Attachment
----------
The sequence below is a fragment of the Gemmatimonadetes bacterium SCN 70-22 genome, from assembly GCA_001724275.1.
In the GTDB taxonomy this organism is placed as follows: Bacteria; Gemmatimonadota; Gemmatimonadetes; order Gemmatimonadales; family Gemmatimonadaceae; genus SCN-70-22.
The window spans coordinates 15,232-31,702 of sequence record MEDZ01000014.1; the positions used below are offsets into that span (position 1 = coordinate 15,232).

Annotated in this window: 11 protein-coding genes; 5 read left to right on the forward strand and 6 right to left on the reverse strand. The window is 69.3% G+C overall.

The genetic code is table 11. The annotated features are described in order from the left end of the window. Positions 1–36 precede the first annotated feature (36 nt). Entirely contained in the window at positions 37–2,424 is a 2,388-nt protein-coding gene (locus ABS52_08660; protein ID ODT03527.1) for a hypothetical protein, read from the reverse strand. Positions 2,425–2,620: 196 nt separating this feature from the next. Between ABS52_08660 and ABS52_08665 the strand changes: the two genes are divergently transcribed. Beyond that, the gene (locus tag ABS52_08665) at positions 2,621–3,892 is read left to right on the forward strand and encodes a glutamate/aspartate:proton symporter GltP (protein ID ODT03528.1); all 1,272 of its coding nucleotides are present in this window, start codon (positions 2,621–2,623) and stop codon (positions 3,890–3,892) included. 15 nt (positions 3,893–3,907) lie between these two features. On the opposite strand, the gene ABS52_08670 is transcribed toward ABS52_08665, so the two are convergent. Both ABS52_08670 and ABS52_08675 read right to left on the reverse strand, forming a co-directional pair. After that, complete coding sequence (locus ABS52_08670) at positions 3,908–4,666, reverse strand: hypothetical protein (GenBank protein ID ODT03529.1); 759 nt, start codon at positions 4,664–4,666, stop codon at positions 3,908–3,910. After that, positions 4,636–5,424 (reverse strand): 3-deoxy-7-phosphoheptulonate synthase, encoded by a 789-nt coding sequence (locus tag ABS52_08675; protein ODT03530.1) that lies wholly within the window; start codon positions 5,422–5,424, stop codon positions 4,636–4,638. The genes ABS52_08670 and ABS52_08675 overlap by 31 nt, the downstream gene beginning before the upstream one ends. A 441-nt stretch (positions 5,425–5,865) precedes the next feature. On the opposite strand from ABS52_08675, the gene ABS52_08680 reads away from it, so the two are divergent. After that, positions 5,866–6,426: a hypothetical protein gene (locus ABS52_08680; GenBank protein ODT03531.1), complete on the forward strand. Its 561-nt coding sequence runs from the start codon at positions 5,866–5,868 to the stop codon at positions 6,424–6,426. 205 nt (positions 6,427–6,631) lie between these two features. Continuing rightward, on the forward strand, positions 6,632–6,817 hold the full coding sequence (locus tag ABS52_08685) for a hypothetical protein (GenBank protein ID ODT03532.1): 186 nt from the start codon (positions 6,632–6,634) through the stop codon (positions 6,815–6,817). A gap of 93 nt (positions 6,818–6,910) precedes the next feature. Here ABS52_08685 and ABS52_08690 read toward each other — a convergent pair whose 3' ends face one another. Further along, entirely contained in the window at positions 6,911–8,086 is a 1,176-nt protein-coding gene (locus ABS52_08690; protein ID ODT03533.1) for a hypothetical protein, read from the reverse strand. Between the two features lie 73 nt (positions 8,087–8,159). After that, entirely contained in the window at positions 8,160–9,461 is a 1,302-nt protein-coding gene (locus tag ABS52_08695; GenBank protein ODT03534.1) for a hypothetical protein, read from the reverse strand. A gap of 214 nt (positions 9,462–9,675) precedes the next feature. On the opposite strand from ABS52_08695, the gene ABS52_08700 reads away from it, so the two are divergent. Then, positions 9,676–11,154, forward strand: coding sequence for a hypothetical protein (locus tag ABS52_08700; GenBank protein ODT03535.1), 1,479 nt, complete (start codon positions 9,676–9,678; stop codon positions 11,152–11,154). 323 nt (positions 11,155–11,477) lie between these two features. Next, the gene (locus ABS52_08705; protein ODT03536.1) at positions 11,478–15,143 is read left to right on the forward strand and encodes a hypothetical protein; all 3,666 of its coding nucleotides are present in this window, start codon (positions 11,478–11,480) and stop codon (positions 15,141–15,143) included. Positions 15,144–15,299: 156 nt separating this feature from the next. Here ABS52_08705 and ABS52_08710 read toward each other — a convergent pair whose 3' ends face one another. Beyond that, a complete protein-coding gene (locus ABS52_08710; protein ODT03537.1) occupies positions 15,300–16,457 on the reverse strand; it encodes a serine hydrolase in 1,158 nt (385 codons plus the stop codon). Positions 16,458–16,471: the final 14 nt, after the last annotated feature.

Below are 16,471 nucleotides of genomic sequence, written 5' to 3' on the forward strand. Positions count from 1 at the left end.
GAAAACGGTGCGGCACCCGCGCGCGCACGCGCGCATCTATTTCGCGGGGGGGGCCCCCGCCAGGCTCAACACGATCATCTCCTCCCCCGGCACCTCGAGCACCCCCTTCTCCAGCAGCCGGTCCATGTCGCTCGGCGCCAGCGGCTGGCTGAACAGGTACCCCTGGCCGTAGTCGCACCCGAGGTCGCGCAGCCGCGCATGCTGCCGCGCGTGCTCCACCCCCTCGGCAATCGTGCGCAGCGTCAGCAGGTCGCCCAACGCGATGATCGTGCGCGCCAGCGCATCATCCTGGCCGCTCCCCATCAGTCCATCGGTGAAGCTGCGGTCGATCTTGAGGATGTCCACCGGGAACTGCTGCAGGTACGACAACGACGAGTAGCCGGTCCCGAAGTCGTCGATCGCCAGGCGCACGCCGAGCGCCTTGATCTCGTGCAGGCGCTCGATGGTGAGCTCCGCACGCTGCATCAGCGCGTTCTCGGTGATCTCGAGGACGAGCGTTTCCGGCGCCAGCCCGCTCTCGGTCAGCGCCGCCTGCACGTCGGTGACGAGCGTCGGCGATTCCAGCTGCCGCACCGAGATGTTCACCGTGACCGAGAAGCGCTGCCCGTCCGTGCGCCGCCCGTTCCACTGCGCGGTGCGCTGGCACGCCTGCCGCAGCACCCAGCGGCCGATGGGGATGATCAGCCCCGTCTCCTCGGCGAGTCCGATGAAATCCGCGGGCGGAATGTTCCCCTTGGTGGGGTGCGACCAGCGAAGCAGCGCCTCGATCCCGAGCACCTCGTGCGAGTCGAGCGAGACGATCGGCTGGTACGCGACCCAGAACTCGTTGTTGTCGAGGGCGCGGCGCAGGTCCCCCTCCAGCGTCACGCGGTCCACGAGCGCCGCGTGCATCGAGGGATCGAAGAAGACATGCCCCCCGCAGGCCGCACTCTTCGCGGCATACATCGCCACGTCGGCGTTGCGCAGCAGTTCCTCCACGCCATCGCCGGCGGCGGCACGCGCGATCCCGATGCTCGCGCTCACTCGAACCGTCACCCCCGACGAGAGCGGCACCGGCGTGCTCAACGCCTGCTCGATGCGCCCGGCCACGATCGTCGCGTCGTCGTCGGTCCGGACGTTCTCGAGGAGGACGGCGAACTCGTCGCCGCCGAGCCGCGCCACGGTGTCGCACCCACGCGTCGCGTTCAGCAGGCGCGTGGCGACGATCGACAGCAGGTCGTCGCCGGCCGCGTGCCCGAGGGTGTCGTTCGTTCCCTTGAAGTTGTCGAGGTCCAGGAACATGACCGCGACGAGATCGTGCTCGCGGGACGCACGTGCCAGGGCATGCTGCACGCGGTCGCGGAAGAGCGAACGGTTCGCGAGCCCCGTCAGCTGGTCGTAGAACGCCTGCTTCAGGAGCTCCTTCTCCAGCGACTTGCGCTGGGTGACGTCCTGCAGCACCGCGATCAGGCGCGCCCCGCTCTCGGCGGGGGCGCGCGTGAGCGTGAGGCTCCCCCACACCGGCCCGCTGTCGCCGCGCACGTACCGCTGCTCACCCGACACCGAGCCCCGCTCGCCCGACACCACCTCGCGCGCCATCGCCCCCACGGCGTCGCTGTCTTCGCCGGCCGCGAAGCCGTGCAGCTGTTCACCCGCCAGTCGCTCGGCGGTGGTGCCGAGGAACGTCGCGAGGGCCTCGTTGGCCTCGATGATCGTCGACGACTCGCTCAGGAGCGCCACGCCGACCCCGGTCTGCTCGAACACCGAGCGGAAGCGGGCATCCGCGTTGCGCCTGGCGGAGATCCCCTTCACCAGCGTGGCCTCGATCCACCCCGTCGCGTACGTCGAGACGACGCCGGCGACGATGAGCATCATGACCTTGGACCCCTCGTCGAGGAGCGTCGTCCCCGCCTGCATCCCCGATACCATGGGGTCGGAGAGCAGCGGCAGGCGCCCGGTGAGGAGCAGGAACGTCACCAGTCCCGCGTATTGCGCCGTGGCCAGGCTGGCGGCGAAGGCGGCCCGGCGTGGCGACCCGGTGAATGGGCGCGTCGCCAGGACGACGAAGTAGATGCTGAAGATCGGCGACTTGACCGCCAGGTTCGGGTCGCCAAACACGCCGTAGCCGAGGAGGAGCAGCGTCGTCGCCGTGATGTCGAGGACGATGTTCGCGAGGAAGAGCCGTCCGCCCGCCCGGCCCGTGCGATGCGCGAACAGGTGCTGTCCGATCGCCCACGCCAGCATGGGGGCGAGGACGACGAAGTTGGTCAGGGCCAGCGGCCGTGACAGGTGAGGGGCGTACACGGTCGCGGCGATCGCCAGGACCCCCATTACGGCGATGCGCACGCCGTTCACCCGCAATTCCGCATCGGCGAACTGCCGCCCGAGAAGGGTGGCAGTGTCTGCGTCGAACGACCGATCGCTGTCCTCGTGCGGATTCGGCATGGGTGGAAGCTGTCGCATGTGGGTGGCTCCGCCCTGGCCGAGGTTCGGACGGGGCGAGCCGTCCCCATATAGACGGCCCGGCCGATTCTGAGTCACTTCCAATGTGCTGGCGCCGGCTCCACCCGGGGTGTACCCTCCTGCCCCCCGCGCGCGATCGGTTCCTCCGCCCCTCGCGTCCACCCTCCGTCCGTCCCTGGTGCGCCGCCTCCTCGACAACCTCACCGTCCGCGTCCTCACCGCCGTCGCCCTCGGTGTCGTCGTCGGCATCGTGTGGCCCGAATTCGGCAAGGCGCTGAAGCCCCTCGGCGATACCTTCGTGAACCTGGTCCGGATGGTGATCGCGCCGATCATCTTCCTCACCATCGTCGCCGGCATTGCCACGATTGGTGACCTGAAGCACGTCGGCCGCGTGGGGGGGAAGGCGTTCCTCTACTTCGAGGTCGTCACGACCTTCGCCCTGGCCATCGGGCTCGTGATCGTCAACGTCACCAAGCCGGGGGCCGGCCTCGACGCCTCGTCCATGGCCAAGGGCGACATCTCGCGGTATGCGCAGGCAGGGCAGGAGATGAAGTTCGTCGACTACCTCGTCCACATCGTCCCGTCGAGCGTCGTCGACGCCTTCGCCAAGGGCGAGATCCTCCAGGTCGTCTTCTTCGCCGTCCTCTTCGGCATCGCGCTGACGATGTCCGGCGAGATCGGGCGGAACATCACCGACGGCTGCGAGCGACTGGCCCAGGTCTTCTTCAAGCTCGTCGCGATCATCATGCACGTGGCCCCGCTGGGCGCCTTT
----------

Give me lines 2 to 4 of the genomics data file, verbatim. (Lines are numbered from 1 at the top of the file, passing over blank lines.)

In the GTDB taxonomy this organism is placed as follows: Bacteria; Gemmatimonadota; Gemmatimonadetes; order Gemmatimonadales; family Gemmatimonadaceae; genus SCN-70-22.
The window spans coordinates 15,232-31,702 of sequence record MEDZ01000014.1; the positions used below are offsets into that span (position 1 = coordinate 15,232).

Annotated in this window: 11 protein-coding genes; 5 read left to right on the forward strand and 6 right to left on the reverse strand. The window is 69.3% G+C overall.